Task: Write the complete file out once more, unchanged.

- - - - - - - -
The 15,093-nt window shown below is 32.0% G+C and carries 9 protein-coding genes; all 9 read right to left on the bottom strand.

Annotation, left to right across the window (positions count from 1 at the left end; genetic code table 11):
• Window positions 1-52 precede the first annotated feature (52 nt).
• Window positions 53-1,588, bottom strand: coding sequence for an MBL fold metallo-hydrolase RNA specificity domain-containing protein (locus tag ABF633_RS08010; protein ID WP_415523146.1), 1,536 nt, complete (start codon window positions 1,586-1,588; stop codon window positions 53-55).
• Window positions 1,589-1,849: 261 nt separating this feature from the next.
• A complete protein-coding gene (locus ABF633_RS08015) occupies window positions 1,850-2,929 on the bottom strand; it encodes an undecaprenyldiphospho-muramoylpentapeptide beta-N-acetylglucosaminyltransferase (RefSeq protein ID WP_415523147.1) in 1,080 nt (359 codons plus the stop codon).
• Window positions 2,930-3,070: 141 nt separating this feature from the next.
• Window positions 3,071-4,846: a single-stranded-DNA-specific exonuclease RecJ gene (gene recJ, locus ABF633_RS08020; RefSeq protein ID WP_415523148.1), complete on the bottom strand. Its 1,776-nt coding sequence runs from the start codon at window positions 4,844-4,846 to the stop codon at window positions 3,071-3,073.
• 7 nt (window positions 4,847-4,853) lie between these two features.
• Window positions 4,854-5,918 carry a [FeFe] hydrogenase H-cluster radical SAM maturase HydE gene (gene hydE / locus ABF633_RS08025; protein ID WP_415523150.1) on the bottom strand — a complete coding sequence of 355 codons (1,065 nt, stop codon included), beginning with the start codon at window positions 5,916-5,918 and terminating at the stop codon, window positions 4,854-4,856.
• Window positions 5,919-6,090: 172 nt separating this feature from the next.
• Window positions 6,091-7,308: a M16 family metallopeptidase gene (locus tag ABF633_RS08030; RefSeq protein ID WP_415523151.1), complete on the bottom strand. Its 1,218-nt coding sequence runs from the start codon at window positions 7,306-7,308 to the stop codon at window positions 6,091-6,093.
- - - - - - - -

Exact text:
The 15,093-nt window shown below is 32.0% G+C and carries 9 protein-coding genes; all 9 read right to left on the bottom strand.

Annotation, left to right across the window (positions count from 1 at the left end; genetic code table 11):
• Window positions 1-52 precede the first annotated feature (52 nt).
• Window positions 53-1,588, bottom strand: coding sequence for an MBL fold metallo-hydrolase RNA specificity domain-containing protein (locus tag ABF633_RS08010; protein ID WP_415523146.1), 1,536 nt, complete (start codon window positions 1,586-1,588; stop codon window positions 53-55).
• Window positions 1,589-1,849: 261 nt separating this feature from the next.
• A complete protein-coding gene (locus ABF633_RS08015) occupies window positions 1,850-2,929 on the bottom strand; it encodes an undecaprenyldiphospho-muramoylpentapeptide beta-N-acetylglucosaminyltransferase (RefSeq protein ID WP_415523147.1) in 1,080 nt (359 codons plus the stop codon).
• Window positions 2,930-3,070: 141 nt separating this feature from the next.
• Window positions 3,071-4,846: a single-stranded-DNA-specific exonuclease RecJ gene (gene recJ, locus ABF633_RS08020; RefSeq protein ID WP_415523148.1), complete on the bottom strand. Its 1,776-nt coding sequence runs from the start codon at window positions 4,844-4,846 to the stop codon at window positions 3,071-3,073.
• 7 nt (window positions 4,847-4,853) lie between these two features.
• Window positions 4,854-5,918 carry a [FeFe] hydrogenase H-cluster radical SAM maturase HydE gene (gene hydE / locus ABF633_RS08025; protein ID WP_415523150.1) on the bottom strand — a complete coding sequence of 355 codons (1,065 nt, stop codon included), beginning with the start codon at window positions 5,916-5,918 and terminating at the stop codon, window positions 4,854-4,856.
• Window positions 5,919-6,090: 172 nt separating this feature from the next.
• Window positions 6,091-7,308: a M16 family metallopeptidase gene (locus tag ABF633_RS08030; RefSeq protein ID WP_415523151.1), complete on the bottom strand. Its 1,218-nt coding sequence runs from the start codon at window positions 7,306-7,308 to the stop codon at window positions 6,091-6,093.